A killer production

Agatha Christie’s exciting novel “And Then There Were None” is being adapted to our school stage.

Actors+Abram+Cutshall+and+Sage+Russel+dancing+during+a+scene.+The+pair+%28and+the+rest+of+the+cast%29+have+been+rehearsing+since+the+beginning+of+the+school+year.+

Actors Abram Cutshall and Sage Russel dancing during a scene. The pair (and the rest of the cast) have been rehearsing since the beginning of the school year.

Spotlight players are back at it again with an exciting fall play that will keep you on the edge of your seat: And Then There Were None. This play is based off the book of the same name, for those who’ve not read the iconic mystery novel, Theatre supervisor Mrs. Cori Stallard supplied a summary of the play,

“Ten strangers are summoned to a remote island, all that the guests have in common is a wicked past they’re unwilling to reveal and a secret that will seal their fate, for each has been marked for murder. As the weather turns and the group is cut off from the mainland, the bloodbath begins and one by one they are brutally murdered in accordance with the lines of a sinister nursery rhyme,” Stallard said.

While the play holds a dark, mysterious air, the rehearsals, cast, and crew have maintained an upbeat and positive atmosphere in their hectic schedule of rehearsals with it being production week. They are trying to complete this play about a month sooner than they normally do in order to put it on while Mrs. Stallard goes on her maternity leave, though the original goal was to premiere the play before Mrs. Stallard left. Senior Shelly Murray, who is Troupe President, is proud of the efforts her troupe has made to not fall behind.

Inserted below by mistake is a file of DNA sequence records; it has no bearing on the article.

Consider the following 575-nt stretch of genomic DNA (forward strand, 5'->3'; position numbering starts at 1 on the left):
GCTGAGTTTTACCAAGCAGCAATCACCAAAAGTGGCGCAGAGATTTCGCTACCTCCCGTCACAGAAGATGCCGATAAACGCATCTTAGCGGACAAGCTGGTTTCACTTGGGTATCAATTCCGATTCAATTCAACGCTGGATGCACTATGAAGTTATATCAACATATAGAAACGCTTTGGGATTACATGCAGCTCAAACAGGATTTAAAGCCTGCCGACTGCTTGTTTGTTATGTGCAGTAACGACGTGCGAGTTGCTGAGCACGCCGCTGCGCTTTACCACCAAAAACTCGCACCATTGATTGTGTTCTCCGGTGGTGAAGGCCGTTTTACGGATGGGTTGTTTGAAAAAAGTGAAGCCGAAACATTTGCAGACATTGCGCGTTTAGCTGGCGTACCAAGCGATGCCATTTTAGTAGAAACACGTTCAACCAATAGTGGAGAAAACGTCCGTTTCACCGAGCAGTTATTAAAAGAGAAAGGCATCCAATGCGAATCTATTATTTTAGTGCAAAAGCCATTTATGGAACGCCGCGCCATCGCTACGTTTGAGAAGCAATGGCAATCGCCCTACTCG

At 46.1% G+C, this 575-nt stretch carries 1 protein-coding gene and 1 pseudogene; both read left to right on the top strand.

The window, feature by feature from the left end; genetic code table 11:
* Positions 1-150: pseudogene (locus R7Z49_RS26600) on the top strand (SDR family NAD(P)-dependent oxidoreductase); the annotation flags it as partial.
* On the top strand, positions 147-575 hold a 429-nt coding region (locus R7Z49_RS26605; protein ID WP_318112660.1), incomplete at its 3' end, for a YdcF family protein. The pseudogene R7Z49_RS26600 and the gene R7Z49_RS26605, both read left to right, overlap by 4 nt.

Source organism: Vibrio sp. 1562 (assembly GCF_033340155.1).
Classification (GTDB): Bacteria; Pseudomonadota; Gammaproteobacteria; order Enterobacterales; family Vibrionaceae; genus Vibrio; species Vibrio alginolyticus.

“Since Stallard’s due date is early October, we have to squeeze in an entire production in 2 months. But I’m really impressed with the actors and the crew,” Murray said.

Mrs. Stallard is not worried about her troupe, confident that they will be able to make up for lost time.

“Our time is a bit shorter, 8 weeks instead of 10-12 weeks, due to my maternity leave, but the students are working so hard so far that it won’t negatively affect it,” Stallard said.

With the time crunch and the sheer amount of work that must be done to get the play out earlier than normal, it’s easy to see how passionate everyone in theatre is about what they do. It’s something immediately felt as soon as you enter the auditorium on show night, and seen on the proud faces of the actors and crewmembers. For junior Janelle Klos, the Troupe Communicator, the best part of theatre is coming together as a group after they’ve put so much time and effort into their production.

“We become close since we’re with each other so much during rehearsals, and the stress of show nights bonds us even more. There’s nothing like working together on a show and being proud of what you create as a department,” Klos said. 

As for the actors, this is the first time many of them have played such dark characters. Lexus Smith, playing Emily Brent, is excited about the change of pace and loves the darker tone of the characters and the play as a whole.

My favorite thing about Vera is her kindness along with her bravery. She has a lot of empathy for other people, but is ready to take action in a scary situation”

— Samantha Shanely

“Each character has their own story and is guilty one way or another. It’s such a contrast from the stereotypical ‘good or evil’ characters,” Smith said.

Beyond stereotypes, there’s more about these characters to love. For senior, Samantha Shanely, her character Vera is a compassionate and emotionally vulnerable woman who does her best in a high-stakes and less-than-likely situation.  

“My favorite thing about Vera is her kindness along with her bravery. She has a lot of empathy for other people, but is ready to take action in a scary situation,” Shanley said.

With complex characters and plot twists that will keep the audience on their seat, this fall’s play is worth the watch. The show’s opening night for general admission is Oct. 5th and it runs through Oct. 7th.